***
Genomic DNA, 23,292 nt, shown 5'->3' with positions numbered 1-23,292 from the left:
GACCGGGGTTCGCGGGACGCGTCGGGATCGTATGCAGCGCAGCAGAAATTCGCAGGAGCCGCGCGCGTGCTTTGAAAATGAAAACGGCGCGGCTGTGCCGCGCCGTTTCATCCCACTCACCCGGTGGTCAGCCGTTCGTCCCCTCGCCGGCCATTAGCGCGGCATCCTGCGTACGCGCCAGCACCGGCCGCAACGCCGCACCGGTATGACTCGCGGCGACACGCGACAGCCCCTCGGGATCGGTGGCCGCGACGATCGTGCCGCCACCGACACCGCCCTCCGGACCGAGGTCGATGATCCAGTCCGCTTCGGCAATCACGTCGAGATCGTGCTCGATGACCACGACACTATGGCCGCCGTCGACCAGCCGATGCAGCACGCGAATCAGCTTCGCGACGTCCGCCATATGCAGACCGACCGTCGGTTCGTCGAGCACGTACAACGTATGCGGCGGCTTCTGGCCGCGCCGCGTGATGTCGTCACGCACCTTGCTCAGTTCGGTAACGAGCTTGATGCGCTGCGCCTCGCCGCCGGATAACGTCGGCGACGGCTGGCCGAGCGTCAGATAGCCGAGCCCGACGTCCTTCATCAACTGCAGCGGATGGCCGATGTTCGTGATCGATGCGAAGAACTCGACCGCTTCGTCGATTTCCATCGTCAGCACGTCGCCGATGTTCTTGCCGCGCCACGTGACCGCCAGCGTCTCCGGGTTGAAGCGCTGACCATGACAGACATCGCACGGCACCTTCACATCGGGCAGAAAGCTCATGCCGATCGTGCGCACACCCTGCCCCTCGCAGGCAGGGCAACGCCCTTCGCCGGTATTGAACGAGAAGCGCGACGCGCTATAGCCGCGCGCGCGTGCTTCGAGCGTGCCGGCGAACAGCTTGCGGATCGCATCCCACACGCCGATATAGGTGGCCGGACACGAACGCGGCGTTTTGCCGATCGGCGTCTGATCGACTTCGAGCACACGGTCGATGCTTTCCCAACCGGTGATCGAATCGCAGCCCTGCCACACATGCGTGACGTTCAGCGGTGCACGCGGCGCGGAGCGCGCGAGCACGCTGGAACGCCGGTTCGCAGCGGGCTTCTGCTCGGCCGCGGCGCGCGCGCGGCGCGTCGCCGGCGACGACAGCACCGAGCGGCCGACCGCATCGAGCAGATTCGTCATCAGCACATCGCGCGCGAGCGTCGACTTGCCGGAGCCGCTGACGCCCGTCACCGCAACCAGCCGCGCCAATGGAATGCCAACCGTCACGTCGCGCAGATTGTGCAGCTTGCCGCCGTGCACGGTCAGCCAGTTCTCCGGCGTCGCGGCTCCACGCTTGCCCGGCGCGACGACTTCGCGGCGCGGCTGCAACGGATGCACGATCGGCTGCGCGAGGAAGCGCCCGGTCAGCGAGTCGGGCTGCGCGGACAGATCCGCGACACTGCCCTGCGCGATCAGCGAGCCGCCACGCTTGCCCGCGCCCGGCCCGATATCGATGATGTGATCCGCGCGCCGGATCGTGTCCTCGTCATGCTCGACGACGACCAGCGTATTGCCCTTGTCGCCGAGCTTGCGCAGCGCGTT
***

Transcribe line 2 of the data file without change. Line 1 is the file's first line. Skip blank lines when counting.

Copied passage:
GACCGGGGTTCGCGGGACGCGTCGGGATCGTATGCAGCGCAGCAGAAATTCGCAGGAGCCGCGCGCGTGCTTTGAAAATGAAAACGGCGCGGCTGTGCCGCGCCGTTTCATCCCACTCACCCGGTGGTCAGCCGTTCGTCCCCTCGCCGGCCATTAGCGCGGCATCCTGCGTACGCGCCAGCACCGGCCGCAACGCCGCACCGGTATGACTCGCGGCGACACGCGACAGCCCCTCGGGATCGGTGGCCGCGACGATCGTGCCGCCACCGACACCGCCCTCCGGACCGAGGTCGATGATCCAGTCCGCTTCGGCAATCACGTCGAGATCGTGCTCGATGACCACGACACTATGGCCGCCGTCGACCAGCCGATGCAGCACGCGAATCAGCTTCGCGACGTCCGCCATATGCAGACCGACCGTCGGTTCGTCGAGCACGTACAACGTATGCGGCGGCTTCTGGCCGCGCCGCGTGATGTCGTCACGCACCTTGCTCAGTTCGGTAACGAGCTTGATGCGCTGCGCCTCGCCGCCGGATAACGTCGGCGACGGCTGGCCGAGCGTCAGATAGCCGAGCCCGACGTCCTTCATCAACTGCAGCGGATGGCCGATGTTCGTGATCGATGCGAAGAACTCGACCGCTTCGTCGATTTCCATCGTCAGCACGTCGCCGATGTTCTTGCCGCGCCACGTGACCGCCAGCGTCTCCGGGTTGAAGCGCTGACCATGACAGACATCGCACGGCACCTTCACATCGGGCAGAAAGCTCATGCCGATCGTGCGCACACCCTGCCCCTCGCAGGCAGGGCAACGCCCTTCGCCGGTATTGAACGAGAAGCGCGACGCGCTATAGCCGCGCGCGCGTGCTTCGAGCGTGCCGGCGAACAGCTTGCGGATCGCATCCCACACGCCGATATAGGTGGCCGGACACGAACGCGGCGTTTTGCCGATCGGCGTCTGATCGACTTCGAGCACACGGTCGATGCTTTCCCAACCGGTGATCGAATCGCAGCCCTGCCACACATGCGTGACGTTCAGCGGTGCACGCGGCGCGGAGCGCGCGAGCACGCTGGAACGCCGGTTCGCAGCGGGCTTCTGCTCGGCCGCGGCGCGCGCGCGGCGCGTCGCCGGCGACGACAGCACCGAGCGGCCGACCGCATCGAGCAGATTCGTCATCAGCACATCGCGCGCGAGCGTCGACTTGCCGGAGCCGCTGACGCCCGTCACCGCAACCAGCCGCGCCAATGGAATGCCAACCGTCACGTCGCGCAGATTGTGCAGCTTGCCGCCGTGCACGGTCAGCCAGTTCTCCGGCGTCGCGGCTCCACGCTTGCCCGGCGCGACGACTTCGCGGCGCGGCTGCAACGGATGCACGATCGGCTGCGCGAGGAAGCGCCCGGTCAGCGAGTCGGGCTGCGCGGACAGATCCGCGACACTGCCCTGCGCGATCAGCGAGCCGCCACGCTTGCCCGCGCCCGGCCCGATATCGATGATGTGATCCGCGCGCCGGATCGTGTCCTCGTCATGCTCGACGACGACCAGCGTATTGCCCTTGTCGCCGAGCTTGCGCAGCGCGTT